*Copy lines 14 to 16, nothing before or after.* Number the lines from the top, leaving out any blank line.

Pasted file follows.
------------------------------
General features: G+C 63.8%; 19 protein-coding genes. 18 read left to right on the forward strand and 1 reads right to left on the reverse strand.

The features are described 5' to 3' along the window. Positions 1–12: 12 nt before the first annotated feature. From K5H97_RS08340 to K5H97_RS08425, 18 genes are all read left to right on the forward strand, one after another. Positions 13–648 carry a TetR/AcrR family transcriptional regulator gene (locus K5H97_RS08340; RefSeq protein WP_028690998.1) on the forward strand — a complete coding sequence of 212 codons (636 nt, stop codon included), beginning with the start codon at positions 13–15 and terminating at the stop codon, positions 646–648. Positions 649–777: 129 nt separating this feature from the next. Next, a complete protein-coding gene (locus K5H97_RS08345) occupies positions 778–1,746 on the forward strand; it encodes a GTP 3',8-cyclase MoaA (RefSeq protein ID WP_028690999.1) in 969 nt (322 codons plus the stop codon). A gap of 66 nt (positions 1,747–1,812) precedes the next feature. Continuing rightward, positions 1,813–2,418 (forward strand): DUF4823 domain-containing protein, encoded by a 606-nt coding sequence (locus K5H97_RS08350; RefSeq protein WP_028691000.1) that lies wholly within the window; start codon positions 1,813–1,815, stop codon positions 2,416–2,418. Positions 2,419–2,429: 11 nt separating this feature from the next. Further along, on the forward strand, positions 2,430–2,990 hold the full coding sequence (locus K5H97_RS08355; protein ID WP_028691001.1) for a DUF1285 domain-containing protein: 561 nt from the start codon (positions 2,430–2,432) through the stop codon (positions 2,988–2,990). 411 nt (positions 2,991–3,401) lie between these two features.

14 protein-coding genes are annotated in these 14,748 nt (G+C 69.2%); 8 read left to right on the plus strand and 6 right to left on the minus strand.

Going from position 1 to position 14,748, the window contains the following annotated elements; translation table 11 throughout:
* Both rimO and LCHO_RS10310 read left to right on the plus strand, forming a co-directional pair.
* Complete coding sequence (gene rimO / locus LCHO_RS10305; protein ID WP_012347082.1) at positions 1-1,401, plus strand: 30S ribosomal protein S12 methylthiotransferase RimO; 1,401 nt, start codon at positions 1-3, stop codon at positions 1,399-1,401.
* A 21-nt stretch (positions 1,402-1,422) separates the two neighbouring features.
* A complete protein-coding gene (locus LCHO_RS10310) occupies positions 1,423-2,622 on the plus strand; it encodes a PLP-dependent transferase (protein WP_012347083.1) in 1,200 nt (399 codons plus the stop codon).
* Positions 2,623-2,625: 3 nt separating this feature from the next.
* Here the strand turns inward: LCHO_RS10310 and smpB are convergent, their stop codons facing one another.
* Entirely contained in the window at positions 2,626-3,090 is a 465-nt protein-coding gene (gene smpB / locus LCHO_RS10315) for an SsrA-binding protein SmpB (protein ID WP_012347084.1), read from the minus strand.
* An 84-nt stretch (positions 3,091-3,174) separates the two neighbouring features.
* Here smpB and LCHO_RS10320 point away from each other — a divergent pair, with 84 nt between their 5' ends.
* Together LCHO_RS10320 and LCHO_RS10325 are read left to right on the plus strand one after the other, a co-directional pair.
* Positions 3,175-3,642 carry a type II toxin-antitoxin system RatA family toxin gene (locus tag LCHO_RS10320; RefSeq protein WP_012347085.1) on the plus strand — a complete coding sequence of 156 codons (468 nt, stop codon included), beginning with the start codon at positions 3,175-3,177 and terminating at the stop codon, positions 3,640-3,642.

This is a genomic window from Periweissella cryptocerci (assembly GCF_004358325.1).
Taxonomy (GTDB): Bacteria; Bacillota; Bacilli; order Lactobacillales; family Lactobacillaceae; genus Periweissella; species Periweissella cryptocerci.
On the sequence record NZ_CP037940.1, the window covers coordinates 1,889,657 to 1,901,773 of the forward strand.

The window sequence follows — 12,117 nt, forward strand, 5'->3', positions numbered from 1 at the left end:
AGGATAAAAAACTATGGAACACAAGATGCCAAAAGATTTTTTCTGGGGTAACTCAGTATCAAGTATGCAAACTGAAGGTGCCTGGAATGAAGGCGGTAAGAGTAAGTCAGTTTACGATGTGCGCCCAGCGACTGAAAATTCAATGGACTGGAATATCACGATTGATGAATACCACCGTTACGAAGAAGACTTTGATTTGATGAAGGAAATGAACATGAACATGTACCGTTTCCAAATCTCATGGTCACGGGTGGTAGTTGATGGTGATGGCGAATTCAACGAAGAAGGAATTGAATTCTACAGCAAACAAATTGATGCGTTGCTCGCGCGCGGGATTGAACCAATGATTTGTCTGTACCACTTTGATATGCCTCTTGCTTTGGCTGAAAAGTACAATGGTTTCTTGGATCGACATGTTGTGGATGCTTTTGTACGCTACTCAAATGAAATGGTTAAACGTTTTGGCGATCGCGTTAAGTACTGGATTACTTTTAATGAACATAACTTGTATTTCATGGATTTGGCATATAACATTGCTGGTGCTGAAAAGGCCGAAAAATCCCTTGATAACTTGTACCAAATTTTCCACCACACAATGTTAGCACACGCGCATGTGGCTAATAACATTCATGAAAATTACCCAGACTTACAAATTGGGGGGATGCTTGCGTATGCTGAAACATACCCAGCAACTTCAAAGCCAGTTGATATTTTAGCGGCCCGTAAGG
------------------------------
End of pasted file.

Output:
* Together LCHO_RS10320 and LCHO_RS10325 are read left to right on the plus strand one after the other, a co-directional pair.
* Positions 3,175-3,642 carry a type II toxin-antitoxin system RatA family toxin gene (locus tag LCHO_RS10320; RefSeq protein WP_012347085.1) on the plus strand — a complete coding sequence of 156 codons (468 nt, stop codon included), beginning with the start codon at positions 3,175-3,177 and terminating at the stop codon, positions 3,640-3,642.

This is a genomic window from Periweissella cryptocerci (assembly GCF_004358325.1).